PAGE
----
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Exciting Discoveries in Finglas

Viking find gets the kid glove treatment

In archaeological circles, it doesn't get much better than this. Last Monday afternoon, a routine excavation on a site in North Dublin yielded what has become one of the rarest Viking finds in this country for more than 100 years.

Alongside the skeletal remains of a woman - believed to be aged between 25 and 35 when she died - were found a rare oval - shaped Scandinavian brooch, an unusually long bone comb and other copper alloy ornaments.

The objects, which were put on display at the National Museum's conservation laboratory in Collins Barracks yesterday, were literally given kid-glove treatment because, after being buried for close to 1,100 years, they are as fragile as an egg shell.

The artifacts were found by archaeologist John Kavanagh, the site manager at an excavation known as St. Patrick's Well near Finglas. While clearing the north end of the site, he noticed a skull; and at first thought he had stumbled on a Christian burial site. Painstakingly, the skeleton was uncovered and Mr Kavanagh became aware there was something special about it when he spotted the brooch and comb.

John Kavanagh

Pulses were set racing in the Museum in the days after the find when tests were conducted which revealed the brooch was definitely made in Scandinavia.

Osteo-archaeologist Denise Keating has already determined that the woman was aged between 25 and 35 - a good age for an adult of the time - and belonged to the " upper echelons" of her society.

National Museum director Patrick Wallace said the woman was either a pure Scandinavian - a Viking - who came here, or she was an Irish woman " who mattered an awful lot to a wealthy Viking".

Buried in full dress, she wore an outer garment of tweed to which would have been attached, pinafore-like, at the two shoulders. The fabrics of the tweed could be seen attached to the back of the brooch, which the Museum will now restore to its former glory and put on display in time for St. Patrick's Day next year.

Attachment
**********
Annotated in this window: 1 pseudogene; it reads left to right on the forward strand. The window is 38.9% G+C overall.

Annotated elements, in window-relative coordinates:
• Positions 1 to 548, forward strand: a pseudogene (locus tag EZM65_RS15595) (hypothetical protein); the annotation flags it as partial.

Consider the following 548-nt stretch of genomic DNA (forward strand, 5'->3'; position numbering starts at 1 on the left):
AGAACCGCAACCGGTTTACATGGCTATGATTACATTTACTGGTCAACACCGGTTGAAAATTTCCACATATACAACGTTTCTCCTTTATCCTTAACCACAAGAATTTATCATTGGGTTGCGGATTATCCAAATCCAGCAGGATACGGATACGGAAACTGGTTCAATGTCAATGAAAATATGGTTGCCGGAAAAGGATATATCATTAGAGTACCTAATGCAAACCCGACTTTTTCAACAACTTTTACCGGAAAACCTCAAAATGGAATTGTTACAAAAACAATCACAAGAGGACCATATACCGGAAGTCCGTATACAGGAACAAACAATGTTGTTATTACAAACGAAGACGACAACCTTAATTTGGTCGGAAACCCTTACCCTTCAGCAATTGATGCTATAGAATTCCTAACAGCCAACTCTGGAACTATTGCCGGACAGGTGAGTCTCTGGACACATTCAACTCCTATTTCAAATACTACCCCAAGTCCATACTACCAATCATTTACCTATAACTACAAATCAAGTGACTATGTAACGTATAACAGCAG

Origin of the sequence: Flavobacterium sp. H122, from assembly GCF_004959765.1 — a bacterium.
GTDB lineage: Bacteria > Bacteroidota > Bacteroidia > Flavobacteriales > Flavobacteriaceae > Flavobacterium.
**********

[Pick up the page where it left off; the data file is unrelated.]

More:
broche finglas

Dr Wallace said it was the first time since 1902 that a brooch of this kind had been found in Ireland. He said it was a one-off, made in Scandinavia and brought here. Made of copper alloy and gilded with gold and silver, it would once have turned heads.

Archaeologist John Kavanagh said they were lucky to find the remains at all as the woman lay between to sewerage drains, and the skeleton from the knees down was gone due to pipe digging and laying in recent years.

Courtesy of the Irish Independent


Finglas Viking find 'extremely significant'

The discovery of the body of a Viking woman buried 1,100 years ago with a collection of artefacts is extremely significant, the National Museum of Ireland said today. The find was made last Thursday at a site in Finglas in north Dublin where builders were constructing 48 apartments.

National Museum Director Dr Patrick Wallace said an oval brooch that was found with the woman's body was of great historical importance. "It's priceless academically, architecturally and scientifically. It's the first time a brooch of this kind has been found on the island," he said.

The brooch is believed to have come from Scandinavia. Archaeologists also discovered an unusually long bone comb and other copper alloy ornaments. Dr Wallace said the presence of the brooch indicated the woman may have come from the upper echelon of Viking society. "Is she a pure Scandinavian woman - a Viking who came home? Or an Irish woman who mattered a lot to a wealthy Viking?" Her skeleton was found almost completely intact but the bones from the knees down were missing due to previous pipe laying. "She didn't feel any of the pain. She was 1,000 years old," Dr Wallace said.

Archaeologists are continuing the excavations at the site in Finglas - which is close to an area called St Patrick's Wells. Guards are maintaining 24-hour security around the 70-by-40-metre site to prevent vandals interfering with it.